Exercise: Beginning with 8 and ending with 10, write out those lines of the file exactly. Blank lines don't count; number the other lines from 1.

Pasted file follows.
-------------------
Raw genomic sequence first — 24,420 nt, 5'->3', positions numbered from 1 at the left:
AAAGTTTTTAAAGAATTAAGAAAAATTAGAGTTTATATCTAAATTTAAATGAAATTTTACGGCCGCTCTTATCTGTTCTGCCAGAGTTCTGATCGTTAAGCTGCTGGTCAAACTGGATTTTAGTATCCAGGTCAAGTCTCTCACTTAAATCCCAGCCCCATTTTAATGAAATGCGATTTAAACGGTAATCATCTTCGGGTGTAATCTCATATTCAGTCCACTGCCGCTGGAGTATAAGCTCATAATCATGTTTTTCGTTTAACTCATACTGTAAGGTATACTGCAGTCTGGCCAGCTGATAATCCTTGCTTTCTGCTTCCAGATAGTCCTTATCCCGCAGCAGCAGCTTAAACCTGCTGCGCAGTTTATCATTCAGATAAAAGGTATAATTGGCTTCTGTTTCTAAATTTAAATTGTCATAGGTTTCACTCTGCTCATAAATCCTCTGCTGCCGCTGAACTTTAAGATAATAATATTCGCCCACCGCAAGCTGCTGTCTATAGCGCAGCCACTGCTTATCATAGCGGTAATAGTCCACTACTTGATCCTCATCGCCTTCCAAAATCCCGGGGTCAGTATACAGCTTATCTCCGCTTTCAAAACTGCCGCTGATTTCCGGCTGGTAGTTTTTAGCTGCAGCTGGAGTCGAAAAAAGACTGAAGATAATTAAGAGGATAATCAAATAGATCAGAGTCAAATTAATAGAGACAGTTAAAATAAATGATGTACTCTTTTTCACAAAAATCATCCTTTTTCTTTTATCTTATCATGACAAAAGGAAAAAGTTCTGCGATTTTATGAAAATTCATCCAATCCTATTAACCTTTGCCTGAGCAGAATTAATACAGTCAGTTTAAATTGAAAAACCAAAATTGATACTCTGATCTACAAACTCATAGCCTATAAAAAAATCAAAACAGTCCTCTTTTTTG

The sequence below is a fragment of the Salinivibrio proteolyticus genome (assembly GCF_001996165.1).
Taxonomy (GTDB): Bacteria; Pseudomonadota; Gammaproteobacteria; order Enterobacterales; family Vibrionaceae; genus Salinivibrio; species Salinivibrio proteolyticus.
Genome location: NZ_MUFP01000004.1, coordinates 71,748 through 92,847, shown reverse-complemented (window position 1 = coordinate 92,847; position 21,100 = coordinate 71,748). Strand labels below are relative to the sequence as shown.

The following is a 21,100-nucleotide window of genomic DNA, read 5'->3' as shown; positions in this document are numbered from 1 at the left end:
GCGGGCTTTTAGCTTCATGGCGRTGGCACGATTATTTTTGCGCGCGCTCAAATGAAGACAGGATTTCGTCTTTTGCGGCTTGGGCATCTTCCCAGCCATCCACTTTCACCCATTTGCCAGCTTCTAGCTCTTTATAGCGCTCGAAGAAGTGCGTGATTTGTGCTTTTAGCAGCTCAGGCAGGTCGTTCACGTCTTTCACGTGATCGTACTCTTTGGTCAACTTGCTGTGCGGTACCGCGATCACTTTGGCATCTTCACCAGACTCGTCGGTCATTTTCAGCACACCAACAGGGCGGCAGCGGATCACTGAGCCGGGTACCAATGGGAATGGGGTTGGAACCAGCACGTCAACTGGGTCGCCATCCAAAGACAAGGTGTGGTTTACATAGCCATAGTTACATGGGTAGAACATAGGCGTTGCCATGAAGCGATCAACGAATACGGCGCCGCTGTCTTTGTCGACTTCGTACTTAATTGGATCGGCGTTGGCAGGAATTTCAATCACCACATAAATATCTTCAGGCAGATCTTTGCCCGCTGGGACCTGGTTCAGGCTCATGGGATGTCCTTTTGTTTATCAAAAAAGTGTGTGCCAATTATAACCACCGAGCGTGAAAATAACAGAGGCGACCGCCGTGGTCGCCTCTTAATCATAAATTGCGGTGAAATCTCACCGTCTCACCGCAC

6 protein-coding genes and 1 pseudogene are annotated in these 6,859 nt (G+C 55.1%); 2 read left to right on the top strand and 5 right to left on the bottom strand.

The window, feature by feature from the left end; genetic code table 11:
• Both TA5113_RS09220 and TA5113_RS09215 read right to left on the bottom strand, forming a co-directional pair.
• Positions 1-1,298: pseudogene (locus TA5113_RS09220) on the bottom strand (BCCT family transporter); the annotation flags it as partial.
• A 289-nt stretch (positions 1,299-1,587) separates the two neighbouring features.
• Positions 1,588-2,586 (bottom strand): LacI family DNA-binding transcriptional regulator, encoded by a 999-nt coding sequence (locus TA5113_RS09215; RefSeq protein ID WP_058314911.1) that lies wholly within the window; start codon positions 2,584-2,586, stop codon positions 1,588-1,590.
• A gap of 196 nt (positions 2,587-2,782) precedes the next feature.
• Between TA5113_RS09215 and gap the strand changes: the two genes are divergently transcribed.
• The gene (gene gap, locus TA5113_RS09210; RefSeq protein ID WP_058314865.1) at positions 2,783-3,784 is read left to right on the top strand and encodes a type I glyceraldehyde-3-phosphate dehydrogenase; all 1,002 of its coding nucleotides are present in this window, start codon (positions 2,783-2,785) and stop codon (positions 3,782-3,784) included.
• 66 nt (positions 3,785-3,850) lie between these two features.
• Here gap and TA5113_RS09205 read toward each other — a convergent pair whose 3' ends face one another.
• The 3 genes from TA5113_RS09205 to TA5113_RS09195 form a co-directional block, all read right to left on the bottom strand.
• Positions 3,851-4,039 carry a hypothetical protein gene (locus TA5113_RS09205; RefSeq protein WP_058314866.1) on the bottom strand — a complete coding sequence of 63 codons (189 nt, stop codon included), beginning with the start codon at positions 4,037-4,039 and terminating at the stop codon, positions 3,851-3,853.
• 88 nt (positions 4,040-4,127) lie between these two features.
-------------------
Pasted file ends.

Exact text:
6 protein-coding genes and 1 pseudogene are annotated in these 6,859 nt (G+C 55.1%); 2 read left to right on the top strand and 5 right to left on the bottom strand.

The window, feature by feature from the left end; genetic code table 11:
• Both TA5113_RS09220 and TA5113_RS09215 read right to left on the bottom strand, forming a co-directional pair.